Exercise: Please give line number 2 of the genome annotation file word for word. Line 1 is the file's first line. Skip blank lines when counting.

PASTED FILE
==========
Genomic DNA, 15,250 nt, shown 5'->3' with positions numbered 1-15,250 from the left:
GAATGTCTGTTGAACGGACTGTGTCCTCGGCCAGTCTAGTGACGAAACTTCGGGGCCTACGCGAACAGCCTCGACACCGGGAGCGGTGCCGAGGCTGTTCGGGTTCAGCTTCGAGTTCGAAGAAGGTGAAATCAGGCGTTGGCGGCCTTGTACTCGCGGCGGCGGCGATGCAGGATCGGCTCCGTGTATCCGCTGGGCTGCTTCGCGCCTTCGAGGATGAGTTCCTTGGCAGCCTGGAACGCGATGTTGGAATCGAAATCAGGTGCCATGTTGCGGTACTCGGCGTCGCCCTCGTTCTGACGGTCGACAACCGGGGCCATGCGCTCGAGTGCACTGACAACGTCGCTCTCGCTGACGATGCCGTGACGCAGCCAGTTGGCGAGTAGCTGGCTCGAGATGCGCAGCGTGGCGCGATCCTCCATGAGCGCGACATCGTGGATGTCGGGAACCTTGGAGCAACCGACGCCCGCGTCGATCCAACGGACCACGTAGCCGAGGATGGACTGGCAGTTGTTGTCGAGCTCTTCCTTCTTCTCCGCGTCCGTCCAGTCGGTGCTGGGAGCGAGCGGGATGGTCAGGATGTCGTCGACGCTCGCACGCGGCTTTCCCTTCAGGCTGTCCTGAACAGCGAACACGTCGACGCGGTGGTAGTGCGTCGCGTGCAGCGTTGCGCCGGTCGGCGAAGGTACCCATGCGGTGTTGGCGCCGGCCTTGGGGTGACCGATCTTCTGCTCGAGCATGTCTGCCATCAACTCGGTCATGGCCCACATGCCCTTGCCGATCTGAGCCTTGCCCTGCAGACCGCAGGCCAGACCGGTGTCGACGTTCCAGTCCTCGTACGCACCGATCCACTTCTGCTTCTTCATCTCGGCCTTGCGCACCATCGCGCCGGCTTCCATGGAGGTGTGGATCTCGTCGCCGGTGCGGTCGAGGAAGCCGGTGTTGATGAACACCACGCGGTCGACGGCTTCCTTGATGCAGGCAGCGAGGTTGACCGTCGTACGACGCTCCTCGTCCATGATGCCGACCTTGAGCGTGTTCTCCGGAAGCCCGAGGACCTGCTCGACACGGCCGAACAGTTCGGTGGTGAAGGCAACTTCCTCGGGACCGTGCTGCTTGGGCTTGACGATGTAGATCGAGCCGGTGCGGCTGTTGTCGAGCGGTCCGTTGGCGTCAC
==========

GAATGTCTGTTGAACGGACTGTGTCCTCGGCCAGTCTAGTGACGAAACTTCGGGGCCTACGCGAACAGCCTCGACACCGGGAGCGGTGCCGAGGCTGTTCGGGTTCAGCTTCGAGTTCGAAGAAGGTGAAATCAGGCGTTGGCGGCCTTGTACTCGCGGCGGCGGCGATGCAGGATCGGCTCCGTGTATCCGCTGGGCTGCTTCGCGCCTTCGAGGATGAGTTCCTTGGCAGCCTGGAACGCGATGTTGGAATCGAAATCAGGTGCCATGTTGCGGTACTCGGCGTCGCCCTCGTTCTGACGGTCGACAACCGGGGCCATGCGCTCGAGTGCACTGACAACGTCGCTCTCGCTGACGATGCCGTGACGCAGCCAGTTGGCGAGTAGCTGGCTCGAGATGCGCAGCGTGGCGCGATCCTCCATGAGCGCGACATCGTGGATGTCGGGAACCTTGGAGCAACCGACGCCCGCGTCGATCCAACGGACCACGTAGCCGAGGATGGACTGGCAGTTGTTGTCGAGCTCTTCCTTCTTCTCCGCGTCCGTCCAGTCGGTGCTGGGAGCGAGCGGGATGGTCAGGATGTCGTCGACGCTCGCACGCGGCTTTCCCTTCAGGCTGTCCTGAACAGCGAACACGTCGACGCGGTGGTAGTGCGTCGCGTGCAGCGTTGCGCCGGTCGGCGAAGGTACCCATGCGGTGTTGGCGCCGGCCTTGGGGTGACCGATCTTCTGCTCGAGCATGTCTGCCATCAACTCGGTCATGGCCCACATGCCCTTGCCGATCTGAGCCTTGCCCTGCAGACCGCAGGCCAGACCGGTGTCGACGTTCCAGTCCTCGTACGCACCGATCCACTTCTGCTTCTTCATCTCGGCCTTGCGCACCATCGCGCCGGCTTCCATGGAGGTGTGGATCTCGTCGCCGGTGCGGTCGAGGAAGCCGGTGTTGATGAACACCACGCGGTCGACGGCTTCCTTGATGCAGGCAGCGAGGTTGACCGTCGTACGACGCTCCTCGTCCATGATGCCGACCTTGAGCGTGTTCTCCGGAAGCCCGAGGACCTGCTCGACACGGCCGAACAGTTCGGTGGTGAAGGCAACTTCCTCGGGACCGTGCTGCTTGGGCTTGACGATGTAGATCGAGCCGGTGCGGCTGTTGTCGAGCGGTCCGTTGGCGTCAC